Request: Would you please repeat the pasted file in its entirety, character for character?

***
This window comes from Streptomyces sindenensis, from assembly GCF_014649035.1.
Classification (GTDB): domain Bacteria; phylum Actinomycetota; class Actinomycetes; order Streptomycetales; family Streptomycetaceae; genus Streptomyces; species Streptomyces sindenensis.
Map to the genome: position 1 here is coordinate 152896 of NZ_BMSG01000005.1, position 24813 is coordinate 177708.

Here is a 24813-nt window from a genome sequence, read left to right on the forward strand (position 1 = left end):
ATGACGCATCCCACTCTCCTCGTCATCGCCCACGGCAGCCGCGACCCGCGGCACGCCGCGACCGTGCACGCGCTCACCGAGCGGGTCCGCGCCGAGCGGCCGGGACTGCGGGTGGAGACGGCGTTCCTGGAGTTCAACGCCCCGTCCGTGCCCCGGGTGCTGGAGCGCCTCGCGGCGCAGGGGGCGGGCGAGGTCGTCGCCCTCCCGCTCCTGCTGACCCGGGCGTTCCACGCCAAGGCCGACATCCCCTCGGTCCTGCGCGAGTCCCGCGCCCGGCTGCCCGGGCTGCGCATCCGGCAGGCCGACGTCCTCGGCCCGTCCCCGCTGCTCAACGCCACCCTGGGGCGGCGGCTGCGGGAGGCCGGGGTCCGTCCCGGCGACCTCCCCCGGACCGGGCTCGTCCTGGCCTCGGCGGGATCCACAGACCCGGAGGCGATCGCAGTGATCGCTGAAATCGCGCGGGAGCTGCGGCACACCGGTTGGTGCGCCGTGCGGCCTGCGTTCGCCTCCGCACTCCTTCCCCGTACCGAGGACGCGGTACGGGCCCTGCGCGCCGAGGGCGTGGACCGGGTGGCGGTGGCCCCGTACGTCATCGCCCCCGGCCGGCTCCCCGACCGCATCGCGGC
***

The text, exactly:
This window comes from Streptomyces sindenensis, from assembly GCF_014649035.1.
Classification (GTDB): domain Bacteria; phylum Actinomycetota; class Actinomycetes; order Streptomycetales; family Streptomycetaceae; genus Streptomyces; species Streptomyces sindenensis.
Map to the genome: position 1 here is coordinate 152896 of NZ_BMSG01000005.1, position 24813 is coordinate 177708.

Here is a 24813-nt window from a genome sequence, read left to right on the forward strand (position 1 = left end):
ATGACGCATCCCACTCTCCTCGTCATCGCCCACGGCAGCCGCGACCCGCGGCACGCCGCGACCGTGCACGCGCTCACCGAGCGGGTCCGCGCCGAGCGGCCGGGACTGCGGGTGGAGACGGCGTTCCTGGAGTTCAACGCCCCGTCCGTGCCCCGGGTGCTGGAGCGCCTCGCGGCGCAGGGGGCGGGCGAGGTCGTCGCCCTCCCGCTCCTGCTGACCCGGGCGTTCCACGCCAAGGCCGACATCCCCTCGGTCCTGCGCGAGTCCCGCGCCCGGCTGCCCGGGCTGCGCATCCGGCAGGCCGACGTCCTCGGCCCGTCCCCGCTGCTCAACGCCACCCTGGGGCGGCGGCTGCGGGAGGCCGGGGTCCGTCCCGGCGACCTCCCCCGGACCGGGCTCGTCCTGGCCTCGGCGGGATCCACAGACCCGGAGGCGATCGCAGTGATCGCTGAAATCGCGCGGGAGCTGCGGCACACCGGTTGGTGCGCCGTGCGGCCTGCGTTCGCCTCCGCACTCCTTCCCCGTACCGAGGACGCGGTACGGGCCCTGCGCGCCGAGGGCGTGGACCGGGTGGCGGTGGCCCCGTACGTCATCGCCCCCGGCCGGCTCCCCGACCGCATCGCGGC